First, any error was waived by trial counsel's failure to request a mistrial or substitution of the juror. Second, even if possible error were preserved for review, the trial court advised the parties of the problem as soon as it was discovered, and there is nothing in the record that shows definitively that the juror heard anything improper at all. Moreover, the trial court made it clear that it would keep the incident in mind throughout the rest of the trial and be especially vigilant to ensure that Smith received a fair and impartial jury trial. Finally, given the strength of the evidence against Smith, there is no realistic possibility that Smith was actually harmed by the microphone incident. Accordingly, the trial court did not abuse its discretion in failing to declare a mistrial or seat a replacement juror sua sponte.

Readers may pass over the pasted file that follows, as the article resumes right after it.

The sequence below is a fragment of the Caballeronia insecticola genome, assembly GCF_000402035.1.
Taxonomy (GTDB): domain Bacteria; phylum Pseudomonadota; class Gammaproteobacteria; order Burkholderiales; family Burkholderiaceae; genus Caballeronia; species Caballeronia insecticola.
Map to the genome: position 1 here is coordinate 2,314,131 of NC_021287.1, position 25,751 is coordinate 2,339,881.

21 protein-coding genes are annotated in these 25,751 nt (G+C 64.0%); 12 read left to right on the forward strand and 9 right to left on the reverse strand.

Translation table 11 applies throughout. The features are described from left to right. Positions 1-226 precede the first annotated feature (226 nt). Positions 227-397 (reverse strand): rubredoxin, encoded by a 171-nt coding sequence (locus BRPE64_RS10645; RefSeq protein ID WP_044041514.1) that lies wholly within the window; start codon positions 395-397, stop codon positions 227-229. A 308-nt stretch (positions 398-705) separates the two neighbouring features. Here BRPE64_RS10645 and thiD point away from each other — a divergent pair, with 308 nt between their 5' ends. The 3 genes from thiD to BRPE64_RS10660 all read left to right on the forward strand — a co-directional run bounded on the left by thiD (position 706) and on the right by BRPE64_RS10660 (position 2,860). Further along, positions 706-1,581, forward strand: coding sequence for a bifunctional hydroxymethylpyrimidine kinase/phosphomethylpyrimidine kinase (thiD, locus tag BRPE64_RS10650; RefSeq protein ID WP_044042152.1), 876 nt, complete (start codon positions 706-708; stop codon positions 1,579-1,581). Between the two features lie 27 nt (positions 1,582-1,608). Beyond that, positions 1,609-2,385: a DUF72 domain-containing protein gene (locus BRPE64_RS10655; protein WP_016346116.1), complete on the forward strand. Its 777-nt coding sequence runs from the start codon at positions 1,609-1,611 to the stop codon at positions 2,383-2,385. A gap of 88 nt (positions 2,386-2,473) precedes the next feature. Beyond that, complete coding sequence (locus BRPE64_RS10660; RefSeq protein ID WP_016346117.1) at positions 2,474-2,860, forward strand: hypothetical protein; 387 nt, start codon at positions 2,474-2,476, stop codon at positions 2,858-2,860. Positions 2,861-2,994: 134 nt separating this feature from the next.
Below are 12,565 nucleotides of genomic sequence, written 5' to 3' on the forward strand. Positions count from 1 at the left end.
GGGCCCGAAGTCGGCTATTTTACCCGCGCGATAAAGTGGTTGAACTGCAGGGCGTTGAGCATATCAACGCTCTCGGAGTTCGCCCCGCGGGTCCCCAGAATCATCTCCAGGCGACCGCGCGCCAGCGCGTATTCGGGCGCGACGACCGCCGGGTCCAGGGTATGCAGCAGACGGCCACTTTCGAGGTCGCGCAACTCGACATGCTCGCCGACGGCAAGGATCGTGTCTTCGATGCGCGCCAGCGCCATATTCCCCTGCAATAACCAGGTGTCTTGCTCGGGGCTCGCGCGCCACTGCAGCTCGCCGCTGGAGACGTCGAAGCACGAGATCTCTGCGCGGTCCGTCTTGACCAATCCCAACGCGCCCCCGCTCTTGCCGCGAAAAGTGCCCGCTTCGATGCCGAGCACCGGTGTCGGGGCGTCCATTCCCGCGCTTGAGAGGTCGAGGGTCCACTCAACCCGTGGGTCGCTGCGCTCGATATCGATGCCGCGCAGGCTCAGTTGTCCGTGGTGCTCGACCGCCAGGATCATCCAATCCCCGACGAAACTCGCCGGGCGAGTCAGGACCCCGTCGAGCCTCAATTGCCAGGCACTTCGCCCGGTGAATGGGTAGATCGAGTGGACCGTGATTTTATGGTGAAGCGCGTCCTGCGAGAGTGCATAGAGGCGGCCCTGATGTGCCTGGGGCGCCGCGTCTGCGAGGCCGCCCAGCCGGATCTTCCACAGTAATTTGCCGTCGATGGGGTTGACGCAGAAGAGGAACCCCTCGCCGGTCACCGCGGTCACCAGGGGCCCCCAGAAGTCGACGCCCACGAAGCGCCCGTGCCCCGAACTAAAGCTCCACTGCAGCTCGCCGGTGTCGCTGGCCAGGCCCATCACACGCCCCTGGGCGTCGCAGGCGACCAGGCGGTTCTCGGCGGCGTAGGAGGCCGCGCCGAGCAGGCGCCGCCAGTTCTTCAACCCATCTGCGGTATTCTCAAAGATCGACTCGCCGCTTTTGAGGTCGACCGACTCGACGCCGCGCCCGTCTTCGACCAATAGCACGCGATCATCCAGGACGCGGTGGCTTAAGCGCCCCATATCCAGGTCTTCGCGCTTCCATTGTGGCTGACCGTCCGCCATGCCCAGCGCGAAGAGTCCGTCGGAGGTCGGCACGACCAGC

5. Smith contends his trial counsel rendered prejudicially defective performance, thereby depriving him of his Sixth Amendment right to the effective assistance of counsel. The Sixth Amendment guarantees that "[i]n all criminal prosecutions, the accused shall enjoy the right . . . to have the Assistance of Counsel for his defence." The Georgia Constitution of 1983 likewise provides that "[e]very person charged with an offense against the laws of this state shall have the privilege and benefit of counsel." Ineffective assistance of counsel claims are generally evaluated under the two-part deficient performance and resulting prejudice test announced by the United States Supreme Court in Strickland v. Washington. Thus, in order to prevail on a claim of ineffective assistance of trial counsel, a defendant must show both that: (1) his or her counsel's performance was professionally deficient; and (2) but for counsel's unprofessional errors, there is a reasonable probability that the outcome of the trial would have been more favorable to the defendant. In reviewing an ineffective assistance of counsel claim, "`this Court need not analyze the deficient performance prong if [we] determine that the prejudice prong has not been satisfied.'" Furthermore, mere speculation is insufficient to satisfy the prejudice prong of Strickland.